Please browse our frequently asked questions to find out more about the benefits of live-in care. If you have any further questions then please get in touch.
What is live-in care?
Live-in care is the term used when the carer lives with the client in the client’s home. The carer provides a sense of security to the client by living with the client.
The carer will agree a wake-up time with the client and offer the client the assistance they ask for throughout the day up until the client goes to bed.
The assistance needed will differ with each client.
Some clients require assistance with personal care; washing, showering, toileting, dressing, administering of medication or prompting of medication, preparation of meals, beverages, ordering of groceries or grocery shopping, laundry and light house-work, cleaning the rooms the client uses continuously – keeping the home hygenic and well-cared for.
Often this is on top of the client hiring a cleaner – especially if it is a large home.
The carer will be attending to the needs of the client during the day.
This could include taking the client out to cafes and restaurants, shopping or to garden centers, exhibitions or places of natural beauty, leisure centers, fitness classes, meeting friends and/or family and of course GP and hospital/healthcare appointments.
The carer will be in close contact with the client’s family if this is the client’s wish and will often make sure visits to the client are well prepared for.
Again, the carer will usually assist with Birthday and other celebrations and do everything they can to make the client’s life as enjoyable as possible.
How much does live-in care cost?
You should expect to pay around £166 per day for live-in care.
This consists of two fees – one to the carer and one to us.
The live-in carers are self-employed and will be paid directly and will negotiate their own wage and whether they wish to be paid weekly, fortnightly or monthly. Most carers opt for a monthly wage and most carers charge the going-rate of £150.00 per day.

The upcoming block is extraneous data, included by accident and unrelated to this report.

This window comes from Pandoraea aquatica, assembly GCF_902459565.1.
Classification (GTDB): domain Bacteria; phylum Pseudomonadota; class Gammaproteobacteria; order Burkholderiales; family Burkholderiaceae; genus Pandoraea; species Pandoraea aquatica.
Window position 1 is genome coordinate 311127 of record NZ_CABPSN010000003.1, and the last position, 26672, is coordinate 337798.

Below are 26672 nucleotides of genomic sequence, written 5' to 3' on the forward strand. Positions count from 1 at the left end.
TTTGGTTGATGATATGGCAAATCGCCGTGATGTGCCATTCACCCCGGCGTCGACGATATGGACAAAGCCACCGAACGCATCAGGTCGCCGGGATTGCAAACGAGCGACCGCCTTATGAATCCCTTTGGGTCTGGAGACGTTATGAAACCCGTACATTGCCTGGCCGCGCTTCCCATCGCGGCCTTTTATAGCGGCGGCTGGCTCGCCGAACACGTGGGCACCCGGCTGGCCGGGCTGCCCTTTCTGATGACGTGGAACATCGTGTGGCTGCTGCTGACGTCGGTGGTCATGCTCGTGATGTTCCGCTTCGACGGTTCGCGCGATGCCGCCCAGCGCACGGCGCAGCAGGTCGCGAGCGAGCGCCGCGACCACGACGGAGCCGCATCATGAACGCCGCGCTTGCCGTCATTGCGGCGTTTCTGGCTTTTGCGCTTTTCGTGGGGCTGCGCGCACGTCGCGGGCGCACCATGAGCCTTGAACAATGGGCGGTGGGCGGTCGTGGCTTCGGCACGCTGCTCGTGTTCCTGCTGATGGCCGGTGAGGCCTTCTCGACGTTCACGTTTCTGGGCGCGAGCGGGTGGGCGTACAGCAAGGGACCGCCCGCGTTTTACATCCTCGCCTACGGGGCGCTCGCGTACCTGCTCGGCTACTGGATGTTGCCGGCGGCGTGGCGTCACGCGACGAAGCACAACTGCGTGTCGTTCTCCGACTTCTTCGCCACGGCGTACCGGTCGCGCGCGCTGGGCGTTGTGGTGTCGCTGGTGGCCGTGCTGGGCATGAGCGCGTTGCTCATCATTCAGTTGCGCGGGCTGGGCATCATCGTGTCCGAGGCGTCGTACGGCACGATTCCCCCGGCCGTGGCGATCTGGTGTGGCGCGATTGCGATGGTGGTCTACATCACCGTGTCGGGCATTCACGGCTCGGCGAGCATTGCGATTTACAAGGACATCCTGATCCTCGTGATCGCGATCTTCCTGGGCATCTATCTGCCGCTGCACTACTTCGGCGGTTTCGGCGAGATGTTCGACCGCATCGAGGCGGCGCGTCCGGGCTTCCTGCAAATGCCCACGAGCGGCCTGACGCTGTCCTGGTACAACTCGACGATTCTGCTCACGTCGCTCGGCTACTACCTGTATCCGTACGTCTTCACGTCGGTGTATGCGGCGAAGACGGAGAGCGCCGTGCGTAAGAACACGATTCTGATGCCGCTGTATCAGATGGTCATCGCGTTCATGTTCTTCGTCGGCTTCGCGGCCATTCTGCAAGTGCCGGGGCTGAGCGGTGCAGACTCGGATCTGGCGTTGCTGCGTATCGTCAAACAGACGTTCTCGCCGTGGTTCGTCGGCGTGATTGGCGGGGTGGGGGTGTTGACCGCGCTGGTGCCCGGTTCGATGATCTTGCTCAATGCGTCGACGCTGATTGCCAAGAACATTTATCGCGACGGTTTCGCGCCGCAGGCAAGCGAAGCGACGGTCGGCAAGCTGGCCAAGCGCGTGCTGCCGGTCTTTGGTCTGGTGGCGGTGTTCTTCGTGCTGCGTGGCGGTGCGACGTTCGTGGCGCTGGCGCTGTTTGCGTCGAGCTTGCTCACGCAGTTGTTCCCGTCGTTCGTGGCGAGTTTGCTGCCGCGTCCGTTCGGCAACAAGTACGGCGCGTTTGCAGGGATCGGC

We aim to keep our fees as low as possible but this funds not only the introduction of carers but also on-going invaluable support. Our fee for live-in care is £16.00 per day of care or £15.00 per day for daily care.
When should I get a live-in carer?
As soon as someone starts to struggle with these issues:
A life-limiting illness or condition which requires plenty of rest and/ or oxygen in order to breathe. Live-in carers can provide the general care needed and district nurses can in many instances provide the nursing.
After a fall or operation or recovering from a stroke. Carers not only assist with general day to day care but can also help the clients with their physiotherapy exercises.
Eyesight issues – when someone’s eyesight has deteriorated to the point where they can no longer read use by dates on food, find phone numbers easily and see to move around the house.
Mobility and joint issues such as arthritis – when someone struggles to get out of bed or to walk from the bedroom to the bathroom, when someone’s dexterity in their hands has reduced so they can no longer get washed or dressed, open cupboards, open cartons and packets.
Memory related illnesses – when dementia, alzheimers, delirium or other memory related illnesses cause confusion, a sense of disorientation and a mixture of emotions which threatens the safety of the individual.
Loneliness – when someone needs company to make them feel revived and positive.
Struggling to do simple household tasks such as laundry, cooking and shopping which result in the person’s house become messy and dirty and the person not eating nutritious meals, taking their medication when needed, keeping hydrated and letting their personal care/personal hygiene slip.